Trading is a lot like athletics. All good traders and all good athletes are constantly trying to improve and perfect their game. If you are not working on getting better than by default you are either getting worse or stagnating at best. And if you stagnate long enough eventually the game will surpass you.
"In the confrontation between the stream and the rock, the stream always wins - not through strength but by perseverance" - H. Jackson Brown
Sports change. Athletes change. The game gets faster and harder, players get younger and stronger. Markets and participants change in the same way.
Jerry Rice was arguably the greatest receiver of all time and his off season workout routines were the stuff of legend. Nobody worked harder than Jerry at becoming better. Michael Jordan is the greatest basketball player of all time thanks in large part to his "Breakfast Club" workouts. All great players know that it takes hard work to become great.
"Everybody has talent, but ability takes hard work" - Michael Jordan
Lately I have been working on a complete overhaul in my trading. The reason I am doing this is not because what I have been doing my entire career suddenly stopped working. It is because I think I can become better. It is the constant quest for improvement.
"The principle is competing against yourself. It's about
self-improvement, about being better than you were the day before" -
For my entire career I have been a fader. Either fading what I perceive to be an extreme or fading a pullback in the direction of the dominant trend. I have become adapt at identifying potential turning points in the market. It is not uncommon for one of the TS #'s to be the high or low of a move. So while I can consistently get the turns I am missing out on a lot of the "middle" of the market. The part that a lot of traders like to call the sweet spot of the trade.
You often hear traders say "I don't care about picking the top or the bottom - I just want to capture the meat of the move" or something to that effect. Often times with my style of trading I miss out on a lot of the meat of the move.
So I have been working on incorporating momentum into my trading.
So far I am not seeing the results I expect. That's okay. I am going to
keep working on it. Eventually it will pay off. Change doesn't happen
over night. Rome wasn't built in a day. In the long run I am confident that these changes I am incorporating will only make me more deadly than I have ever been.
"If you do the work you get rewarded. There are no shortcuts in life" - Michael Jordan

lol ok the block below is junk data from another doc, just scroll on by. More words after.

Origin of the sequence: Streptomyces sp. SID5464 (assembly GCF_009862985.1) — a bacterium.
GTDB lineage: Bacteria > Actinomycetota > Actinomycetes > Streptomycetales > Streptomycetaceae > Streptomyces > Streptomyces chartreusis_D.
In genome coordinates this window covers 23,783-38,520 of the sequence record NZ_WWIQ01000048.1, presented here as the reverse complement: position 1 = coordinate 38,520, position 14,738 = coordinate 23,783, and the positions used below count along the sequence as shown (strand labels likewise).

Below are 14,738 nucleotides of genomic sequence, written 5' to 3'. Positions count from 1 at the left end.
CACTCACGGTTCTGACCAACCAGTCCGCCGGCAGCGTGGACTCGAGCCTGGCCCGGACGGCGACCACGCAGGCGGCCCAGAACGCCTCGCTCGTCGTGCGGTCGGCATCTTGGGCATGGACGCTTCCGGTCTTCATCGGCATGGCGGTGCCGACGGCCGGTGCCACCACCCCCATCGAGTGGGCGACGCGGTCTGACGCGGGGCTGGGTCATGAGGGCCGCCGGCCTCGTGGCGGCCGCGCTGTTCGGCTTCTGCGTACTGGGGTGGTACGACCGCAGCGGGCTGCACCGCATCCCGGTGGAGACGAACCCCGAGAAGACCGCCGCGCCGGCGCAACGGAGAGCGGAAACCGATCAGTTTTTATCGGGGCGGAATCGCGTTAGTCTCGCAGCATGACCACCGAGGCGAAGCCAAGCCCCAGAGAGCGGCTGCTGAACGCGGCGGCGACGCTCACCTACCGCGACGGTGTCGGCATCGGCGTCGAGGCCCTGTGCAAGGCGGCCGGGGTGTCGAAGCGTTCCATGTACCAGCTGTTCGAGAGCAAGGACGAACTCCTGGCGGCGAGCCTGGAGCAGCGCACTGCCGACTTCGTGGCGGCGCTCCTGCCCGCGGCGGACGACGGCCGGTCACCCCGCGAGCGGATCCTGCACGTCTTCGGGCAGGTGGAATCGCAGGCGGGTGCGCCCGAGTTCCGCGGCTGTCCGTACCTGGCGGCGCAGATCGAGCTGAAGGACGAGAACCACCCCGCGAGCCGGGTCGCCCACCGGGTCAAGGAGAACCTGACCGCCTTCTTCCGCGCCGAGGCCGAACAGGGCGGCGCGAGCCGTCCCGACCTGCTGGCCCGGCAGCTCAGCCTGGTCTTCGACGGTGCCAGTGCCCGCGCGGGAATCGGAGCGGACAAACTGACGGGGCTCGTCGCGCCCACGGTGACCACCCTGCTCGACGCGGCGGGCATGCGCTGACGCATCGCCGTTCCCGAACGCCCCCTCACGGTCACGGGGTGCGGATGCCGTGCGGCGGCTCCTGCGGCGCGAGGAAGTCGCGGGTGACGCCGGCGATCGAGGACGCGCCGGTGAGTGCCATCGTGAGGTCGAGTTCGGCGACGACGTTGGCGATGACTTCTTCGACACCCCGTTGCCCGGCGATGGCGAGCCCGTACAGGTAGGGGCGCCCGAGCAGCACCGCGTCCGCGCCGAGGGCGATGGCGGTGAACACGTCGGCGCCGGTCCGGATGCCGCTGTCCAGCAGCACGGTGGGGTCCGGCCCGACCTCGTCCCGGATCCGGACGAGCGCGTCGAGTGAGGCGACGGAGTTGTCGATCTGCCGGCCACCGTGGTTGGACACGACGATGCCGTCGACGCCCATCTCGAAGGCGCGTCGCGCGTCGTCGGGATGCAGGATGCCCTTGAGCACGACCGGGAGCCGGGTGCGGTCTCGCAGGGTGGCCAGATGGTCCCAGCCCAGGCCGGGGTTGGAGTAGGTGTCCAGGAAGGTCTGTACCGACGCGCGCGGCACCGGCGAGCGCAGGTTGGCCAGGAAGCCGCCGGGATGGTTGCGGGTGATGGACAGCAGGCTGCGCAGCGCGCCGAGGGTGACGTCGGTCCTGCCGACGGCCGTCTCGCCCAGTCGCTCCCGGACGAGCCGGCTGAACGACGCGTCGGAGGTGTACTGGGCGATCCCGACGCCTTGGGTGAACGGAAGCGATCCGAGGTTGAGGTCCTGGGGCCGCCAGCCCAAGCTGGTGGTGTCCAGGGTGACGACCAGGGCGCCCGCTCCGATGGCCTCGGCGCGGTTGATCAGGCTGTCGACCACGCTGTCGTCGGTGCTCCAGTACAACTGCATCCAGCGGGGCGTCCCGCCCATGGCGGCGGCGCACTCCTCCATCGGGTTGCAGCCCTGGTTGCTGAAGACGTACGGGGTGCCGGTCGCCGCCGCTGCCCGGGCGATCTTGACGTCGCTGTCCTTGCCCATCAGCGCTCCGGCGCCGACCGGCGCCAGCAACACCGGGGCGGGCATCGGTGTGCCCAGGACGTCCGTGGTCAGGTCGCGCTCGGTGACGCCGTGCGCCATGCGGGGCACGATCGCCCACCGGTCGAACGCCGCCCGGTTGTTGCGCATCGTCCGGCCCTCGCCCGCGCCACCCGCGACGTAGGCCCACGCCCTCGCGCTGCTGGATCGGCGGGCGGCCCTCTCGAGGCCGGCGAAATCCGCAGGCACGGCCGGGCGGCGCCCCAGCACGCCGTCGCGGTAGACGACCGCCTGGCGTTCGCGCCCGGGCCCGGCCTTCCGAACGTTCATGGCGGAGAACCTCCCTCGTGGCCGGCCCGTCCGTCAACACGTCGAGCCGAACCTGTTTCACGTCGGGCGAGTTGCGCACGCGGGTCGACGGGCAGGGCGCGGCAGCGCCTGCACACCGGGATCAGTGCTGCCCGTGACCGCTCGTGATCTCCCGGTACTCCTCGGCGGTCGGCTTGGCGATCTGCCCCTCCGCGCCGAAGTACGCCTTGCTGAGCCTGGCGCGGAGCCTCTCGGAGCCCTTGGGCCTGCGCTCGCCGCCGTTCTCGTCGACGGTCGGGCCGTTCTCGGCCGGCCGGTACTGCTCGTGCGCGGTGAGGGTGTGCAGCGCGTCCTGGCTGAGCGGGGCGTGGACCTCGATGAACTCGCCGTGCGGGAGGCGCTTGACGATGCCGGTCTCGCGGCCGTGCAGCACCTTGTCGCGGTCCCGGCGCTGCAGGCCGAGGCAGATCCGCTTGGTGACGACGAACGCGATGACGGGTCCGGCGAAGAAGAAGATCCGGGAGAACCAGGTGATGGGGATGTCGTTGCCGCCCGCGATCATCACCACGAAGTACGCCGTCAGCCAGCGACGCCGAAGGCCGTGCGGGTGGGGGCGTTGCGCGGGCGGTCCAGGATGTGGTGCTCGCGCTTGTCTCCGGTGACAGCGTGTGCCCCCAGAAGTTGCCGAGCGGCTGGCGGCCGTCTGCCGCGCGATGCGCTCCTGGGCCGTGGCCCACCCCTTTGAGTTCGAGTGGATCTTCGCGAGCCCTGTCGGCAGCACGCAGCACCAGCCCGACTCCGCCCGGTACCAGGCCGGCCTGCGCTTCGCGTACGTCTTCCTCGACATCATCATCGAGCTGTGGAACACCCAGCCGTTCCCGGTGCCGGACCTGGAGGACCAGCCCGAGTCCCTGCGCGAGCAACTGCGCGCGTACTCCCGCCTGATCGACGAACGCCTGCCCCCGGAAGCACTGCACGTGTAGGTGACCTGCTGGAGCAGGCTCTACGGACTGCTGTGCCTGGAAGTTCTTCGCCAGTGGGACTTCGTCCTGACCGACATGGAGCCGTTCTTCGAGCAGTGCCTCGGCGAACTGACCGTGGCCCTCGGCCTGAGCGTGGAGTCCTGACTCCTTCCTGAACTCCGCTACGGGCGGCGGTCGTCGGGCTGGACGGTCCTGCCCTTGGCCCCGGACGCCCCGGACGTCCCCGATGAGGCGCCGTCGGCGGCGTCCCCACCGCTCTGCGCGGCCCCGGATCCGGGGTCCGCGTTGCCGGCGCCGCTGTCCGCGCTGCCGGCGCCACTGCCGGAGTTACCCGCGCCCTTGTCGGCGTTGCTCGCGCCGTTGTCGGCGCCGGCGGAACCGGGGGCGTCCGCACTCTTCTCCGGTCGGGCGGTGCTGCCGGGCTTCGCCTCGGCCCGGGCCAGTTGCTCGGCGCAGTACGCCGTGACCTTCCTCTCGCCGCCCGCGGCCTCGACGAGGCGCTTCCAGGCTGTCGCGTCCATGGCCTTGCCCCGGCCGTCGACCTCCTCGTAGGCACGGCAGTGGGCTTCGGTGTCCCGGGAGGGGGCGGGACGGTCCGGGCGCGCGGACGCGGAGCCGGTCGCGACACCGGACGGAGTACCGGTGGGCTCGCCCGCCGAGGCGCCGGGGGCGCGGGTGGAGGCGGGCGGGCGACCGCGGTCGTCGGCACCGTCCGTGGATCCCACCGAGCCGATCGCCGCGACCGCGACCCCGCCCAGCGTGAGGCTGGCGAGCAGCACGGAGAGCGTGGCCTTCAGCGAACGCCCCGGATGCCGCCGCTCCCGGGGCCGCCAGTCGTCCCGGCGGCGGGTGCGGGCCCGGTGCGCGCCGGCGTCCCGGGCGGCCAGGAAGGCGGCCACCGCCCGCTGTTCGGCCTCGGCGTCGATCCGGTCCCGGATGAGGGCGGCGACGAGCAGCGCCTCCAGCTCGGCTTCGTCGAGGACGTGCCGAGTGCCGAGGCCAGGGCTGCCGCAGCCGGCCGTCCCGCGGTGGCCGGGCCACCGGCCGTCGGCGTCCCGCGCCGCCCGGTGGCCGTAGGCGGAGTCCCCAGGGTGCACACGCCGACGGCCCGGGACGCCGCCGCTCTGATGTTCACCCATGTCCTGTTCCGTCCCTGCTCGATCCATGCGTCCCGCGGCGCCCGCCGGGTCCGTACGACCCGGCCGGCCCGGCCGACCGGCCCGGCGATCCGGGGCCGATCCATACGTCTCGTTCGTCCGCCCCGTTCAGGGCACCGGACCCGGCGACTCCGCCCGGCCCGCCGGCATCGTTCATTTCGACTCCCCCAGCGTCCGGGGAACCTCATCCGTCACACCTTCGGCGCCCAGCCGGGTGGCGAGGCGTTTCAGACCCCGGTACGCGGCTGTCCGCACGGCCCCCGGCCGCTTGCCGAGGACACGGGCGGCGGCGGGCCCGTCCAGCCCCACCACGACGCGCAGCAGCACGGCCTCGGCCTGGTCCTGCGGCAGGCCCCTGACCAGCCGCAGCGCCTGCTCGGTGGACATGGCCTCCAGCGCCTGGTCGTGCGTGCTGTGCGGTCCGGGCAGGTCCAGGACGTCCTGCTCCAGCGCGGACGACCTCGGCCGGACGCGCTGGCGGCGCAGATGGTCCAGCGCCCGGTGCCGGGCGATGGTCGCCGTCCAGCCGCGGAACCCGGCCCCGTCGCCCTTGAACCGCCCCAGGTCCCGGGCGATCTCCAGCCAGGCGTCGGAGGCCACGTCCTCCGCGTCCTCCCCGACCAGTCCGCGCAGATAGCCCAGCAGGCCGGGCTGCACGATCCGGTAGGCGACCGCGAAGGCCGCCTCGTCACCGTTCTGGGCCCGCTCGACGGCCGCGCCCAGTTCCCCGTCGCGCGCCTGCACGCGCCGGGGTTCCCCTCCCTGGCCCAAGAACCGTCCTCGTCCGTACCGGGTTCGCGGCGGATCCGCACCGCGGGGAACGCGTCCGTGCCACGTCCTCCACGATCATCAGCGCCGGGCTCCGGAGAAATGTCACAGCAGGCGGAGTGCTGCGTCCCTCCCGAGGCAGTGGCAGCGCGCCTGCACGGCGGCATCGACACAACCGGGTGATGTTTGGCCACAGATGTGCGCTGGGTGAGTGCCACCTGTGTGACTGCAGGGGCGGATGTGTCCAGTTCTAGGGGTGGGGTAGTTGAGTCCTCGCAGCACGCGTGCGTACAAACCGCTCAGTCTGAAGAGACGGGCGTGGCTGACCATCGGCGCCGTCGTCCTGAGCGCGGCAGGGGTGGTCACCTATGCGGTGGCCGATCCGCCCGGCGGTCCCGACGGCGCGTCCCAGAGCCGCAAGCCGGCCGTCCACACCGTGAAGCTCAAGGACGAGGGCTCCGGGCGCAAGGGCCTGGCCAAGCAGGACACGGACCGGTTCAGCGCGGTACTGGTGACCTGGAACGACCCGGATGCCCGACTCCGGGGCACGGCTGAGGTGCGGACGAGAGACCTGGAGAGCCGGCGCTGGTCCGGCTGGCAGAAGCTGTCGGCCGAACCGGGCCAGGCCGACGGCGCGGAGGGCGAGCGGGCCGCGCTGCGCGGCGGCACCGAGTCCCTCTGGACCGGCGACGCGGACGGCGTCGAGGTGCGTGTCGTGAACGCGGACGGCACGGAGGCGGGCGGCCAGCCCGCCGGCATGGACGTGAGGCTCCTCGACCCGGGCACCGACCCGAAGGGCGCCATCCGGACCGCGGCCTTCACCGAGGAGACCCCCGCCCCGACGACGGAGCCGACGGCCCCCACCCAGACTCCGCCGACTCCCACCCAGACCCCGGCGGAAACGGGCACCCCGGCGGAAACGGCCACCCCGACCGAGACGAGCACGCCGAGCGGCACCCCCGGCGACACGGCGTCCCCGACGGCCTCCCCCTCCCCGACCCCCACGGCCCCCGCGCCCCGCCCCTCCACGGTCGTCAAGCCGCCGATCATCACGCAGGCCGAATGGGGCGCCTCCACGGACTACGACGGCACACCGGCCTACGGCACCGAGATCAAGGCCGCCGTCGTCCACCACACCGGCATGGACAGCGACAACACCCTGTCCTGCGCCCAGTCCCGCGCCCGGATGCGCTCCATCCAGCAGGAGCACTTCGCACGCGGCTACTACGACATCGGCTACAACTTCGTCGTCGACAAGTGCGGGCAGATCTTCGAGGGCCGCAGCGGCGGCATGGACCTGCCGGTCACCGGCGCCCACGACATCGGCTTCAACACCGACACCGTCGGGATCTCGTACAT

Why did Tiger Woods change his swing after he had just won the 1997 Masters
by a record 12 shots? To get better of course. But what happened first was he
got "worse" or so it seemed. He only won a single tournament in 1998 and appeared to
be in a serious slump. Change, however, takes time.
In 1999 Tiger won 8 tournaments including the PGA Championship. He ended 1999
winning the last 4 tournaments of the season. Then in 2000 he won his first two
starts making it six wins in a row. In 2000 he went on to dominate the sport
winning three Majors: the U.S. Open, the British Open, and the PGA Championship.
And he placed 5th in the Masters. He also won the Canadian Open (something the
great Jack Nicklaus never did). He ended the 2000 season with 9 PGA Tour wins
including 3 of the 4 Majors.
The swing changes appeared to be paying off!
In 2001 the dominance continued. He won the Masters, effectively completing
what is now known as the "Tiger Slam". He finished the 2001 season with 5 PGA
Tour wins. In 2002 he won 5 PGA Tour events including two Majors: The Masters and the U.S.
But then in 2003 he "only" won 5 PGA Tour events but no Majors. In 2004 he only won 1 PGA
Tour event but no Majors. What was the problem and why was Woods "slumping"
It just so happened he was in the middle of another swing overhaul!
What happened next? Tiger went on to dominate the sport once again. In 2005 he won 6 PGA Tour events including 2 Majors. In 2006 he won 8 PGA
Tour events including 2 Majors. In 2007 he won 7 PGA Tour events including 1
Major and then in 2008 he won 4 PGA Tour events including 1 Major. In 2009 he
won 6 PGA Tour events but no Majors then in late 2009 we all know what happened.
In 2010 he didn't win a single tournament and is win-less in 2011 as well missing tournaments and not playing in Major championships for the first time. Apparently he is injured and is
undergoing more swing changes. He has always said his goal was to beat Jack
Nicklaus' 18 career Majors. Tiger has 5 wins to go. We'll see what happens.
"The will to win is important, but the will to prepare is vital" - Joe Paterno
When Tiger was in the middle of one of his major swing overhauls he
didn't expect the results to be immediate. The media constantly questioned him
as to what was "wrong" but he knew what he was doing. In fact most
people thought he was crazy for changing up a swing that had won the
Masters by 12 strokes. When he started his second swing overhaul there were even more naysayers.
Tiger however had formulated a plan and
was working through it. He could see the bit by bit progress he was making when the results to the outside world appeared to be negative.
When he was sucking balls in tournament play he would say things like
"Well I'm really happy with the way I'm swinging the club". Some people
in the media accused him of being delusional. Tiger had a vision for the
end result before anybody else could see it. He knew that positive
change would surely come with time and perseverance.
I feel the same way with the overhaul I am making in my trading.
Yoig Berra once said: "Slump? I ain't in no slump. I just ain't hitting!"
That's the way I feel.
Adapt or die!